Swoon Author Kimberly Karalius: When I Became a Writer
Me being oddly pensive for once.
The family photo albums and home videos don’t lie: I coveted books even before I knew how to read. I read at the dinner table (food? What food?), under the covers with book lights, and even in the car. The car was the worst for my parents. I vomited from car sickness in the backseat too many times to count while trying to read, but I won that battle, and can proudly read for hours in the car without even a twinge from my stomach. Victory.
When I wasn’t reading, I was either pestering my little brother or drawing. I loved drawing. Almost as much as reading. My parents enrolled me in a few classes at Hofstra University when I was a kid. My favorite had been an animation class with ex-Disney animator Al Baruch.
In order to be admitted into the class, Baruch tested each of us at the door. “Draw me a funny pencil,” he said, sliding a sketchpad towards me.
I hunched over the paper, quickly drawing a pencil with heavy-lashed, big eyes and a buck-toothed grin. I was in.
This class was the first time I learned that drawing and storytelling needed to be married to create fantastic cartoons. We didn’t just learn how to draw and paint cells. He showed us how to storyboard, how to raise stakes in the plot, and how to get people to care about the characters you created on paper. It was then I knew what I wanted to do with my life: become a cartoonist. Or an animator. Or a comic book artist.
But then I moved to Florida.
My parents swore that moving from New York to Florida would be a positive change for us. “Guess what?” they had said. “We’re going to be close to Disney World. Where the animators are! Maybe you can work there one day.”
That sold me. I couldn’t wait to move. However, my parents hadn’t known that all the animators had long since moved to California, and there was nothing left of those creative, movie-making teams except one drawing class attraction in Hollywood Studios.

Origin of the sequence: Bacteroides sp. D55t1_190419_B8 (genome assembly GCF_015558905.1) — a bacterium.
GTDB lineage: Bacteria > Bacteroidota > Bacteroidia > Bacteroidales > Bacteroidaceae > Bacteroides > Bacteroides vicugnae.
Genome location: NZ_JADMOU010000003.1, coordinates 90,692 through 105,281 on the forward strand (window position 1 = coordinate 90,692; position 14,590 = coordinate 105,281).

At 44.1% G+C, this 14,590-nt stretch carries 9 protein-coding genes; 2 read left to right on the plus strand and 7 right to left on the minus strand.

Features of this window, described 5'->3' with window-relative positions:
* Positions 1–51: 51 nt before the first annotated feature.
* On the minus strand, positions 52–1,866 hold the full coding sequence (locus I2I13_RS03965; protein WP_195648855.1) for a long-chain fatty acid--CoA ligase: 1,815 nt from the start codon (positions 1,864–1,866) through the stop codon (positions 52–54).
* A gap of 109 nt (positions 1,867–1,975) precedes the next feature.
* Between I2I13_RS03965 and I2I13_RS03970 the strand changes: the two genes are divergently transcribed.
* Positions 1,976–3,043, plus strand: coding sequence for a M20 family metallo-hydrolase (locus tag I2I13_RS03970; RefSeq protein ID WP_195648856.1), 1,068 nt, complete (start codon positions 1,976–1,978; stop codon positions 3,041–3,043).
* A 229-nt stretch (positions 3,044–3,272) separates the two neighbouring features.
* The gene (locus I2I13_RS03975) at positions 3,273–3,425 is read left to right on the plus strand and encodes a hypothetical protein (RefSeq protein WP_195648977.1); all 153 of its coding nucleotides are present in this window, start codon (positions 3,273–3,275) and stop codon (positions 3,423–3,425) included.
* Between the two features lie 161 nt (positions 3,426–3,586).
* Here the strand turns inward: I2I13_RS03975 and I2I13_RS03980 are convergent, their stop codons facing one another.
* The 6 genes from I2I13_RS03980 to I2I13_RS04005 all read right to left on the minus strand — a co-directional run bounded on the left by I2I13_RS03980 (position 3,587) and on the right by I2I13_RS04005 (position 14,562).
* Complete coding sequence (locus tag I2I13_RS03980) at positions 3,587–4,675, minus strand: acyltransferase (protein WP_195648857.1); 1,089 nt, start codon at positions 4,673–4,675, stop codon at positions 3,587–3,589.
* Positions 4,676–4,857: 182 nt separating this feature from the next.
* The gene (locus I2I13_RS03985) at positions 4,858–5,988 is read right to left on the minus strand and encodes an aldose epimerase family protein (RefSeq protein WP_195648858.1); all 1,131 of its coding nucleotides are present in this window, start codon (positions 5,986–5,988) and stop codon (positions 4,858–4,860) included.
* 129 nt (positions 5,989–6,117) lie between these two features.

I settled into Florida life as best I could, baking in the humidity and enduring the strangeness that only constant heat, beaches and retirement communities can produce. I took some art classes in high school, but we weren’t allowed to draw cartoons (it wasn’t art). I was in high school in the early 2000s, when there was no such thing as YouTube and forums were strictly off-limits by concerned parents. Getting an email address was “dangerous.” You could only really teach yourself, at the time, with the resources physically available you. I started to lose hope that I’d ever find a way to share my stories.
Then I discovered journalism. I joined the school newspaper as their editorial cartoonist and ended up tumbling into the world of writing. I learned how to write articles for the paper (I was always a feature writer – those were more fun). I started to realize that writing was the perfect solution to my dilemma. I could tell all the stories floating around in my head and in my sketchbooks by using words alone.
Hadn’t I learned anything from all those years of being a voracious reader? The authors I loved painted pictures of characters and worlds so vivid, they stuck with me. I could create magic inside my readers’ heads too. All I needed was a blank page and words.
So began my love affair with writing.